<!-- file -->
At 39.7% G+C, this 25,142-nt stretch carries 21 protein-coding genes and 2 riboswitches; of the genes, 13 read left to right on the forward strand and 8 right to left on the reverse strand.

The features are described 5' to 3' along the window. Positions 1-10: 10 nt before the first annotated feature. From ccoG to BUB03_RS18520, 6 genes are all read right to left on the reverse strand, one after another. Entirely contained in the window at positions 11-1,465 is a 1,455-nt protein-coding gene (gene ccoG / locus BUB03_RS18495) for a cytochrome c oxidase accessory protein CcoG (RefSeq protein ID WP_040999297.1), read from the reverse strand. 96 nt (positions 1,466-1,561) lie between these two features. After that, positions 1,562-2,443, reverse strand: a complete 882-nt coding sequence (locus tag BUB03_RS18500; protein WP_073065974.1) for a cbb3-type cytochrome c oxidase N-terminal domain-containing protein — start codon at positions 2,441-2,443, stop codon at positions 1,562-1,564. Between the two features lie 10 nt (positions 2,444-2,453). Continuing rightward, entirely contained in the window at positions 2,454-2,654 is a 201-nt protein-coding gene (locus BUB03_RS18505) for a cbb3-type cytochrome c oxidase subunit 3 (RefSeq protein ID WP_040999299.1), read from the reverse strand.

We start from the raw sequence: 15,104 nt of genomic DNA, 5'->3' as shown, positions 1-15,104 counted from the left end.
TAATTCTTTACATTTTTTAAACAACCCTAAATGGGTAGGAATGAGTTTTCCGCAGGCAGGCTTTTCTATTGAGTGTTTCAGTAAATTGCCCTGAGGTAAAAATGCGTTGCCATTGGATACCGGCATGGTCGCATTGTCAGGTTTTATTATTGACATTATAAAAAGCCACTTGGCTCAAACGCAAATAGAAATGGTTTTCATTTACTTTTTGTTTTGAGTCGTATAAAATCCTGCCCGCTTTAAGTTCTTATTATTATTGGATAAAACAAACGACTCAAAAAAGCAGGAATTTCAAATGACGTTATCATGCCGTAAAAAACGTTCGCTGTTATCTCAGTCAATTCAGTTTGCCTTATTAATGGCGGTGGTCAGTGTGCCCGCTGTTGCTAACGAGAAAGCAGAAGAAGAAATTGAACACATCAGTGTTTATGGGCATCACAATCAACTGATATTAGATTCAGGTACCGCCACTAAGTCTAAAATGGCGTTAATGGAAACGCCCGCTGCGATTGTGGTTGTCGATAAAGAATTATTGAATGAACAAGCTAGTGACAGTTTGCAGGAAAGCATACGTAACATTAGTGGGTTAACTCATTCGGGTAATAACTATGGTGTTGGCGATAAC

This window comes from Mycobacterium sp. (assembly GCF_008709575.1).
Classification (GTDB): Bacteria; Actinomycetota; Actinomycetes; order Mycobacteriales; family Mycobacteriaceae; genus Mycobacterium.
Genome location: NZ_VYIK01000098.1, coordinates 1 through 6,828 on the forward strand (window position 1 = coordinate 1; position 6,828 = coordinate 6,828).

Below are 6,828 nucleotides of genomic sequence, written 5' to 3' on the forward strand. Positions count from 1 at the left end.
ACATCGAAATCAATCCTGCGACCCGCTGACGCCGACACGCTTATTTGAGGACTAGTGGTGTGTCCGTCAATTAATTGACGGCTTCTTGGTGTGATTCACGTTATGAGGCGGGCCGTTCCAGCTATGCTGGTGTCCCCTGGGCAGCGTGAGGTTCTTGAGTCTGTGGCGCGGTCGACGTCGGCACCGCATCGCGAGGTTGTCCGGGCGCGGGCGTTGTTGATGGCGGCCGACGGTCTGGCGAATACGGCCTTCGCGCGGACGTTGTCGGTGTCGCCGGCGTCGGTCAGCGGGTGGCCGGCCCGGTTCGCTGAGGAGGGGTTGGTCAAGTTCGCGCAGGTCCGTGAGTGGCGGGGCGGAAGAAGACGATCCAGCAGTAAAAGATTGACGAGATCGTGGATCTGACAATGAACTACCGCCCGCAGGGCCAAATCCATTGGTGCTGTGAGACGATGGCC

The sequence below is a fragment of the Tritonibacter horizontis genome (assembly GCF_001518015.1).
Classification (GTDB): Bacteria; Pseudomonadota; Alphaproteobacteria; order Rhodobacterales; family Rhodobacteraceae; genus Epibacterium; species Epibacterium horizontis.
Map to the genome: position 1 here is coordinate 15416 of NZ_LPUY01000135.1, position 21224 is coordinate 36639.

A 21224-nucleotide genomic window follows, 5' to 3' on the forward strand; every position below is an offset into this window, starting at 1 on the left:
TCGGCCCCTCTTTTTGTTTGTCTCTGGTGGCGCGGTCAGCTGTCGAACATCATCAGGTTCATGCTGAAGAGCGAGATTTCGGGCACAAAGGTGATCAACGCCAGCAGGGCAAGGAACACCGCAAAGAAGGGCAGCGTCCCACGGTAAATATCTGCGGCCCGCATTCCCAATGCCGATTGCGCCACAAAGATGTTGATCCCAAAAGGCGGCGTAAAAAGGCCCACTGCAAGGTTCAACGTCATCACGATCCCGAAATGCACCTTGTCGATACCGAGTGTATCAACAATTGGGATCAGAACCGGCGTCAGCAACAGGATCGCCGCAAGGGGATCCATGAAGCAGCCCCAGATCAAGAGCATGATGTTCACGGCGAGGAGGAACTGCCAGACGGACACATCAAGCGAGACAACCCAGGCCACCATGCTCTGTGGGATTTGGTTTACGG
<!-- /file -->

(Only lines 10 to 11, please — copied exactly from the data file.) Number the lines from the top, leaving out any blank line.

The sequence below is a fragment of the Tritonibacter horizontis genome (assembly GCF_001518015.1).
Classification (GTDB): Bacteria; Pseudomonadota; Alphaproteobacteria; order Rhodobacterales; family Rhodobacteraceae; genus Epibacterium; species Epibacterium horizontis.